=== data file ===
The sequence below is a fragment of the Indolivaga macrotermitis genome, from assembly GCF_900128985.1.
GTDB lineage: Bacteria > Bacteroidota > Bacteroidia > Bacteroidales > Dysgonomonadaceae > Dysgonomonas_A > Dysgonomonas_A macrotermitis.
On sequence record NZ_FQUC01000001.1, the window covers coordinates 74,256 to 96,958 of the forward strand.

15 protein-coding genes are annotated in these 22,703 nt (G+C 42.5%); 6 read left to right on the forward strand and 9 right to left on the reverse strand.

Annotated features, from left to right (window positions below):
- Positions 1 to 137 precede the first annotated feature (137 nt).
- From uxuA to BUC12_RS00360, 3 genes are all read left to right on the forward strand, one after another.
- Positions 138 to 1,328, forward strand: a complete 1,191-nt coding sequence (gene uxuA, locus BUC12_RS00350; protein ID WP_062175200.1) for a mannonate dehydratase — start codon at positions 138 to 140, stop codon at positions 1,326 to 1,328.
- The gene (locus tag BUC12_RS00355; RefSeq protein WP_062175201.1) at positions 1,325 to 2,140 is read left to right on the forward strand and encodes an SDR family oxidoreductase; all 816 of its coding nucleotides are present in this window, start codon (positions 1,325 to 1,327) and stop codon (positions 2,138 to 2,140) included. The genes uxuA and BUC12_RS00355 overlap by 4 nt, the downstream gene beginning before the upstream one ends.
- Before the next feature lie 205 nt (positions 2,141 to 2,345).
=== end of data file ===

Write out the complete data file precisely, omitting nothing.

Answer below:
The sequence below is a fragment of the Indolivaga macrotermitis genome, from assembly GCF_900128985.1.
GTDB lineage: Bacteria > Bacteroidota > Bacteroidia > Bacteroidales > Dysgonomonadaceae > Dysgonomonas_A > Dysgonomonas_A macrotermitis.
On sequence record NZ_FQUC01000001.1, the window covers coordinates 74,256 to 96,958 of the forward strand.

15 protein-coding genes are annotated in these 22,703 nt (G+C 42.5%); 6 read left to right on the forward strand and 9 right to left on the reverse strand.

Annotated features, from left to right (window positions below):
- Positions 1 to 137 precede the first annotated feature (137 nt).
- From uxuA to BUC12_RS00360, 3 genes are all read left to right on the forward strand, one after another.
- Positions 138 to 1,328, forward strand: a complete 1,191-nt coding sequence (gene uxuA, locus BUC12_RS00350; protein ID WP_062175200.1) for a mannonate dehydratase — start codon at positions 138 to 140, stop codon at positions 1,326 to 1,328.
- The gene (locus tag BUC12_RS00355; RefSeq protein WP_062175201.1) at positions 1,325 to 2,140 is read left to right on the forward strand and encodes an SDR family oxidoreductase; all 816 of its coding nucleotides are present in this window, start codon (positions 1,325 to 1,327) and stop codon (positions 2,138 to 2,140) included. The genes uxuA and BUC12_RS00355 overlap by 4 nt, the downstream gene beginning before the upstream one ends.
- Before the next feature lie 205 nt (positions 2,141 to 2,345).